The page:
There are numerous causes for infertility.  As mentioned here by Dr. Douillard:  “Caraka and the other Ayurvedic authorities state that the suppression of natural urges, excessive sex and excessive physical exercise, along with an improper diet, are linked to the cause of female reproductive disorders…Basically, the Ayurvedic recommendation is to act in accord with how one feels. Ignoring this cycle is often at the root of [female reproductive issues.]” (Dr. Douillard, “PMS”)  His conclusion is that the reason why an excessive amount of female disorders plague the West and not the East, has much to do with the culture surrounding how women honor their menstrual cycle.  All Ayurvedic infertility treatments emphasize therapies which aim to regulate a woman’s natural cycle, because often a menstrual disorder is the main cause of the imbalance.

According to Ayurvedic physiology, it takes food 35 days to be transformed into our reproductive tissues.  When there is a defect in the reproductive organs, this means that shukra or artava dhatu is affected according to Ayurvedic anatomy.  Shukra and artava dhatus are the male and female reproductive tissues, respectively.  If shukra or artava are affected, then ojas will also be low. This can be detected by advanced Ayurvedic practitioners. Ojas is the essence of all of the bodily tissues. It is the body’s natural immunity, and it is the sustainer of life.  If ojas is low, perfect health is impossible – it is difficult for a person to ward off disease, or attain the higher states of bliss and consciousness.  Improper quality or quantity of artava dhatu can be one of the reasons a woman is unable to become pregnant.  “Susruta has enumerated amenorrhea, oligomenorrhoea and pain in vagina etc. symptoms due to decrease of artava.  Cakrapani has explained that these symptoms are caused by vayu aggravated due to decrease of artava responsible for proper nourishment of the reproductive system.” (Stri Roga, p. 265) To reiterate, Amenorrhea, oligomenorrhoea, and other disorders of the menstrual cycle are often the culprits of infertility.  These disorders occur when there is an imbalance of the doshas due to numerous factors like improper diet or lifestyle.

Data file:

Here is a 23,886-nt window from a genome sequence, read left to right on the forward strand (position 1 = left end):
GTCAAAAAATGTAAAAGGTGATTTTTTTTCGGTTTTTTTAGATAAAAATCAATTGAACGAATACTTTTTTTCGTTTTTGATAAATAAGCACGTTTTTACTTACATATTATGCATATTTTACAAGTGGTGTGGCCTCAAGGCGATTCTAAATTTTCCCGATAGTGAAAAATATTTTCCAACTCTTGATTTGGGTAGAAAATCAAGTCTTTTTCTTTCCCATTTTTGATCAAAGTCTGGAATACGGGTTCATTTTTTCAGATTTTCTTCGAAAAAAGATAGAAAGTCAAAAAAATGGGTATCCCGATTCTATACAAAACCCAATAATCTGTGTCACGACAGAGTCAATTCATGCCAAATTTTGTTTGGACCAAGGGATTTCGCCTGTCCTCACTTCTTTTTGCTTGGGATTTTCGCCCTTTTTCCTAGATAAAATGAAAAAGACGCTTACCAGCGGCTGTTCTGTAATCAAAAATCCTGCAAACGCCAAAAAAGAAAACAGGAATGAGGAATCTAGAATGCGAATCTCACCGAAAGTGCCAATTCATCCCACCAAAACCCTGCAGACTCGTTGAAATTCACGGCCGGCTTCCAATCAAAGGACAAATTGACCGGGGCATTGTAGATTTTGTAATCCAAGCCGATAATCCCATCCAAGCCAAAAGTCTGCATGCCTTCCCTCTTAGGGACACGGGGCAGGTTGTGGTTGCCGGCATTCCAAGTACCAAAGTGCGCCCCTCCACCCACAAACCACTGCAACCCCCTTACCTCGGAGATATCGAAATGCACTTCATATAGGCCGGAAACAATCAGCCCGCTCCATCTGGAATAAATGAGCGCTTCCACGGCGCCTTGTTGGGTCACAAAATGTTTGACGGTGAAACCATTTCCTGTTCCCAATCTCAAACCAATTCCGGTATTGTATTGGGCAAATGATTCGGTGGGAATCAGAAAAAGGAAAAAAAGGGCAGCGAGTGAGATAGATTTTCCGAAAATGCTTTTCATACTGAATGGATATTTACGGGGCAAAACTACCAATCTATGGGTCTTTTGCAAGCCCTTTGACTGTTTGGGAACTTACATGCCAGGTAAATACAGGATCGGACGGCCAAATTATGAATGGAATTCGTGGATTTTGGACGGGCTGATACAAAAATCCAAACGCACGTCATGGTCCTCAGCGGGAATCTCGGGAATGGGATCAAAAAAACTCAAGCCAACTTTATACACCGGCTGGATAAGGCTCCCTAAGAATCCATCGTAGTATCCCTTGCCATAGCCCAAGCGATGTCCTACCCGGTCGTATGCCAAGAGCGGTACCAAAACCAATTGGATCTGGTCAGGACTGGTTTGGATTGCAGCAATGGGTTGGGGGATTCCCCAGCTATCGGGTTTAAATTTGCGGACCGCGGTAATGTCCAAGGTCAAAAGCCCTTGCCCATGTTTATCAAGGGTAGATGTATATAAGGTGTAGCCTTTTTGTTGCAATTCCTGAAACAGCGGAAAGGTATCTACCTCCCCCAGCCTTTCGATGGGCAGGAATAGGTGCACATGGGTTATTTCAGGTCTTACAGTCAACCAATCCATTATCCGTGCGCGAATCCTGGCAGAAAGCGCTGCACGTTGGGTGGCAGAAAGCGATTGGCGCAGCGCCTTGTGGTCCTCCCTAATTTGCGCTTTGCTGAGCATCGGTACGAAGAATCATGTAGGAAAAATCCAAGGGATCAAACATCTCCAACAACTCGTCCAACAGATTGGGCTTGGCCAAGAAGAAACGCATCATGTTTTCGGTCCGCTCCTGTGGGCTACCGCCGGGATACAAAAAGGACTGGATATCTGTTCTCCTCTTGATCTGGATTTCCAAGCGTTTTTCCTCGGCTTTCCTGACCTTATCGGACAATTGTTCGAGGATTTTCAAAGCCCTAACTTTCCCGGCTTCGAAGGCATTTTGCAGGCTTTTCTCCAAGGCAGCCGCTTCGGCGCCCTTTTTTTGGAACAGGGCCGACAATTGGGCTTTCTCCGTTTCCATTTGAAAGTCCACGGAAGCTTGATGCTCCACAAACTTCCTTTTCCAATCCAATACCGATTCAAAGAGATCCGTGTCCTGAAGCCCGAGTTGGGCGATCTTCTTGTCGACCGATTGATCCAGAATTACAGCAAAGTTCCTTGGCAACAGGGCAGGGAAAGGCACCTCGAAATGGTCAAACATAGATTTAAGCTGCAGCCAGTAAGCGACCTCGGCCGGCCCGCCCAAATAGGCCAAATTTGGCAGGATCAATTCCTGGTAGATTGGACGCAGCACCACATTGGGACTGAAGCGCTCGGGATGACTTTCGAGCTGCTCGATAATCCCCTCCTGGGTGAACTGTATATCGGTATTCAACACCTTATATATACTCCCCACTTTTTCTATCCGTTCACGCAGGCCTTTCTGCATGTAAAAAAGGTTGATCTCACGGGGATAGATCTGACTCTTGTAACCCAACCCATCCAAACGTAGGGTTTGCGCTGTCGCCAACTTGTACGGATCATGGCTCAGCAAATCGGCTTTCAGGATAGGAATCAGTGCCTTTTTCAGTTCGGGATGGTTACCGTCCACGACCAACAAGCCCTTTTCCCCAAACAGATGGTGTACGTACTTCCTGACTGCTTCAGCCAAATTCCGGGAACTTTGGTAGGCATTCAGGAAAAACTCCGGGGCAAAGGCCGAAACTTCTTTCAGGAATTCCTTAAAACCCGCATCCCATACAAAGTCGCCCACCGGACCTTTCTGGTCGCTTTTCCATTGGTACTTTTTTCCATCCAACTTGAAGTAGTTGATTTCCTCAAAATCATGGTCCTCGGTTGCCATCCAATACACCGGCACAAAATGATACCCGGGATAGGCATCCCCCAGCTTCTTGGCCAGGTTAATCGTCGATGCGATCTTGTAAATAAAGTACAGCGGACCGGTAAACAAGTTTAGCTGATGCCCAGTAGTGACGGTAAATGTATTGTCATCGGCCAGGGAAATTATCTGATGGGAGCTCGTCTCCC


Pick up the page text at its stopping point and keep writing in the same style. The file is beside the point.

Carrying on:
The vata dosha, being made up of the more subtle elements of air and ether, is the most easily disturbed, and its imbalance is most often the culprit when it comes to infertility. In fact, infertility is most commonly included as “one of the 80 diseases of vata.” (Stri Roga, p. 265) The vata dosha conducts respiration, elimination, motor skills and sensory functions. Vata dosha also governs the feeling of pain, fear, as well as creativity.  There are five sub-types of vata or vayu: prana, udana, samana, vyana and apana.  The downward moving energy of apana vayu governs the strength and function of the organs of elimination and reproduction.  When vata is out of balance, the symptoms shown are dryness in the reproductive organs, exhibiting as irregular semen or low sperm count,  irregularities of the menstrual cycle, pain in the lower back or abdomen, constipation, anxiety, etc.